It’s gonna bee a bright, bright, bright sunshiney day!
At dawn, there was a sharp heavy downpour, which cleared quickly, followed by a bright blue sky, fresh, not a breath of wind. Out on the early morning dog walk, I noticed that the raindrops had stayed fat and heavy on the flowers and foliage – plus the sun was now glinting off and through them. Dog walk cut short, I dashed back for the camera, this time not anticipating much in the way of bee shots, but potential for trying something new with the sparkling rain drops.
I am liking the general idea of some of these shots – especially this one below of the raindrop with my house upside down, but am thinking some of them should be marked ‘Could Do Better’. I hope you still think that they are worth posting!
raindrops on rose bud
honey bee amongst the oilseed rape
The big bee-forage news this month must be the oilseed rape (Brassica napus). Fruit trees continue to blossom in the orchard, notably the pear, cherry and quince – but the overriding draw surely comes from the distinctive bright yellow swathes, pushing up all over the countryside.
The pollen is quite evidently plentiful, and the bees are returning to the hive with baskets full to busting.
is pollen good for the complexion?
Given that this is our first April with the hive, we are mindful of the precise timing required for a rapeseed honey harvest – as this particular honey has a tendency to crystallise rapidly. We are keeping a close eye on stores within the hive, and added a super 7 days ago. We could be in for a good harvest of honey – but must ensure that it is extracted from the comb before having the chance to set rock hard.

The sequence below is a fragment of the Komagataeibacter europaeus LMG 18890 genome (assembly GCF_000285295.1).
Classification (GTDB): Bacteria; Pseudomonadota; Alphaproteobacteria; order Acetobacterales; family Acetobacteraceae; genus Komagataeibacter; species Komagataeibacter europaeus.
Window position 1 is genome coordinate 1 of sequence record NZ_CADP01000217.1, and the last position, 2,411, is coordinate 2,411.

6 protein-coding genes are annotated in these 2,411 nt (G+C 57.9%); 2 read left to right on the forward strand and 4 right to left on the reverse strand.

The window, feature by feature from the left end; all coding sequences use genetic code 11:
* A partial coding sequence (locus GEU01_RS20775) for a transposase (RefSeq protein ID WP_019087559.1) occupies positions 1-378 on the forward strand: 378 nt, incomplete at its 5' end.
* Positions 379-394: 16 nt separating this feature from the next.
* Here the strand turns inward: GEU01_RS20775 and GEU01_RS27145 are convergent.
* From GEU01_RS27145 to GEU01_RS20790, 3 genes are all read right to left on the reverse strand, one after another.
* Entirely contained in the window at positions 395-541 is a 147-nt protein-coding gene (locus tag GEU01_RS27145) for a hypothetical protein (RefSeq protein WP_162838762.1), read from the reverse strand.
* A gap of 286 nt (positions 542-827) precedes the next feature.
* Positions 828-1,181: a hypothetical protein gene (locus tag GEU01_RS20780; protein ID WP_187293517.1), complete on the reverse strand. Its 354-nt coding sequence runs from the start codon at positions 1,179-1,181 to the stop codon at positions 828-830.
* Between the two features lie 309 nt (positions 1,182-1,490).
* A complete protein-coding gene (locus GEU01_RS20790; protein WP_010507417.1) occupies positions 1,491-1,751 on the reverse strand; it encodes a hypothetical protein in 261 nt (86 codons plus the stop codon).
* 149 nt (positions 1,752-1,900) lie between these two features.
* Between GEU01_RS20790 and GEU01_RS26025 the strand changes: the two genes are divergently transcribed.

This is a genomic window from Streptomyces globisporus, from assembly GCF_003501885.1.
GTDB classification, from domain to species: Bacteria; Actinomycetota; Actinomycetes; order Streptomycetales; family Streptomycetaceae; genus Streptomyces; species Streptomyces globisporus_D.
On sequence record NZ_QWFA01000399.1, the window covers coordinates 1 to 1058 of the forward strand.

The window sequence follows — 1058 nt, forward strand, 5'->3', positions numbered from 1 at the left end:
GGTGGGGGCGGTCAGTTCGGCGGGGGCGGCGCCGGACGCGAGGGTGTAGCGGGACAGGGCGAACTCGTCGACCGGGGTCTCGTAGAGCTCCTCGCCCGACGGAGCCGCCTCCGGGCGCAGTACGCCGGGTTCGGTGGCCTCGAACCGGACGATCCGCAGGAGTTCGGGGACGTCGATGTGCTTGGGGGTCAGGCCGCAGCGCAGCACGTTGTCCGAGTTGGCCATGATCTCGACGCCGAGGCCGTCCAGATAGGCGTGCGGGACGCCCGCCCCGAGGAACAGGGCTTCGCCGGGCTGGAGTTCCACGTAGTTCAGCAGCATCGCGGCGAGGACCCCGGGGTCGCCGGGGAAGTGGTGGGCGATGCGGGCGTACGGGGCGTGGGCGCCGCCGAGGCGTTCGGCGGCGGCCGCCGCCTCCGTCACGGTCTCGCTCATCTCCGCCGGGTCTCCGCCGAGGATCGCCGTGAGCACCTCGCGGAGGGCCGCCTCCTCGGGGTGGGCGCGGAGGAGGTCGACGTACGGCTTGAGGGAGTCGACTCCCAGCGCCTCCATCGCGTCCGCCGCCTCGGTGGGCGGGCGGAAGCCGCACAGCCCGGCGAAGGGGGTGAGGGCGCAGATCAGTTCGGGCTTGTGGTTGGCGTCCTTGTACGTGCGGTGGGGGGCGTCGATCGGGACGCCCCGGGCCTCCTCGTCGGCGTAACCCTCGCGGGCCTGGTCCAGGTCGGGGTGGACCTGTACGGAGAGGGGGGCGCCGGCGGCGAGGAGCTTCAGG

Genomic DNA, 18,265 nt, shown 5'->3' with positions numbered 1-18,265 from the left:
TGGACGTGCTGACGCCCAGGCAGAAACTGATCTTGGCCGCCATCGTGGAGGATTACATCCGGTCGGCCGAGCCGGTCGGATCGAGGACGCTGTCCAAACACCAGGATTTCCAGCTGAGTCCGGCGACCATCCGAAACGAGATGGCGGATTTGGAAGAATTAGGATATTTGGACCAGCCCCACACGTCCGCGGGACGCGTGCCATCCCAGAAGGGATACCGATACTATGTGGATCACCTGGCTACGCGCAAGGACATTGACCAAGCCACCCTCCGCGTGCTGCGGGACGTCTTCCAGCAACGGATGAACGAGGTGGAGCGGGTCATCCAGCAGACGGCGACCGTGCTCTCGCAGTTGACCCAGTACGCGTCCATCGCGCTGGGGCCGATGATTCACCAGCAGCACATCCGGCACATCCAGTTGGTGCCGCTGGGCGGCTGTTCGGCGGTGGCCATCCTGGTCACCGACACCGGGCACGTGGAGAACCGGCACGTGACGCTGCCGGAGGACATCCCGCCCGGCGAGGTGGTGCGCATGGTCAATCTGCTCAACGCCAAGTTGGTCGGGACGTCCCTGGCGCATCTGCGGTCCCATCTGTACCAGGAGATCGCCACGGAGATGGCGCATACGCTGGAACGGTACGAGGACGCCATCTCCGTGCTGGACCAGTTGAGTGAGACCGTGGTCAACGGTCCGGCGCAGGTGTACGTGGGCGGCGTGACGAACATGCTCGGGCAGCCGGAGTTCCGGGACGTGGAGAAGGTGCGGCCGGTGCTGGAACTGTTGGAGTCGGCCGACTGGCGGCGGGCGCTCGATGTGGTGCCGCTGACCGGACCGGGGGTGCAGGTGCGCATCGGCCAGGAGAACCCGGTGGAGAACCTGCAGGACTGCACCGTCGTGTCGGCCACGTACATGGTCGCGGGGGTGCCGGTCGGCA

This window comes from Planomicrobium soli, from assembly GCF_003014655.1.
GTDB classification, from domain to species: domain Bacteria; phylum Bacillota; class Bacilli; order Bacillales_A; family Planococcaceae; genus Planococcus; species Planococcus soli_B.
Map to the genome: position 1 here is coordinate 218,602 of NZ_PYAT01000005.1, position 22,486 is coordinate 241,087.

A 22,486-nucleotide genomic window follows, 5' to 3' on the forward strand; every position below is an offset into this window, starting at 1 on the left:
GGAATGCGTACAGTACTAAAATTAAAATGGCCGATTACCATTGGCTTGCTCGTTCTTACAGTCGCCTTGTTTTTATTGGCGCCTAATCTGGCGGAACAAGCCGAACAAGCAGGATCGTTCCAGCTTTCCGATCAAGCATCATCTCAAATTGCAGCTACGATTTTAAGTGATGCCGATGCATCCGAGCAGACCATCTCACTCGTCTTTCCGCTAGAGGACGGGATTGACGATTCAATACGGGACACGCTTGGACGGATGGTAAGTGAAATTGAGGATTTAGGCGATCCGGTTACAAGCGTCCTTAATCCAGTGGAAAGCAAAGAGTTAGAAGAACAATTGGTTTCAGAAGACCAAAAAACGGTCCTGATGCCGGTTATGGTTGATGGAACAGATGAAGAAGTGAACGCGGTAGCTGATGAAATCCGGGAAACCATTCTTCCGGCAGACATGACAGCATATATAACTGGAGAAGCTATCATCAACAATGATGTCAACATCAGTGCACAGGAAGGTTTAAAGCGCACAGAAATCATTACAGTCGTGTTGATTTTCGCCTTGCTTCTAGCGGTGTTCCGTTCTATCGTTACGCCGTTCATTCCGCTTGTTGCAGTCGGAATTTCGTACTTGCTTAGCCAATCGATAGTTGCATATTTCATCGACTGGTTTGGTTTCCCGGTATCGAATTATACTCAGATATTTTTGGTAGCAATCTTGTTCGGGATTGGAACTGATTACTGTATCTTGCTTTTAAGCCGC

perhaps its time to start thinking about returning your load to the hive?
Maybe the OSR honey will be tempered with nectar from the orchard blossoms, which are also quite plentiful – we shall have to wait and see!
honey bee on pear blossom – doyenne du comice to be exact
honey bees on apple blossom – this one is a Bramley apple
I was given a small, mystery plant in Autumn 2010, and popped it in the ground at the top a bank, not knowing what to expect. Luckily this well-drained sunny position suited it down to a ‘t’ and it has since flourished, proliferating vigorously, and above all it turns out to be quite the bee magnet – attracting the attention of the honey bees and bumblebees.
common carder bee (Bombus pascuorum) on bush germander (Teucrium fruticans)
It is a mediterranean native with downy grey-green, aromatic foliage. The flower is interesting and intricate – icy blue petals with deep purple veins, sporting great-reaching, show-off stamen, designed perfectly to rub themselves sneakily on the bee’s back as they get on with the business of sucking up nectar.
Teucrium was named for Teucer, the legendary first king of Troy who pioneered use of these plants as medicinals. He was a great archer and fought alongside his half-brother Ajax in the Trojan War. Fruticans, more banally, means shrubby.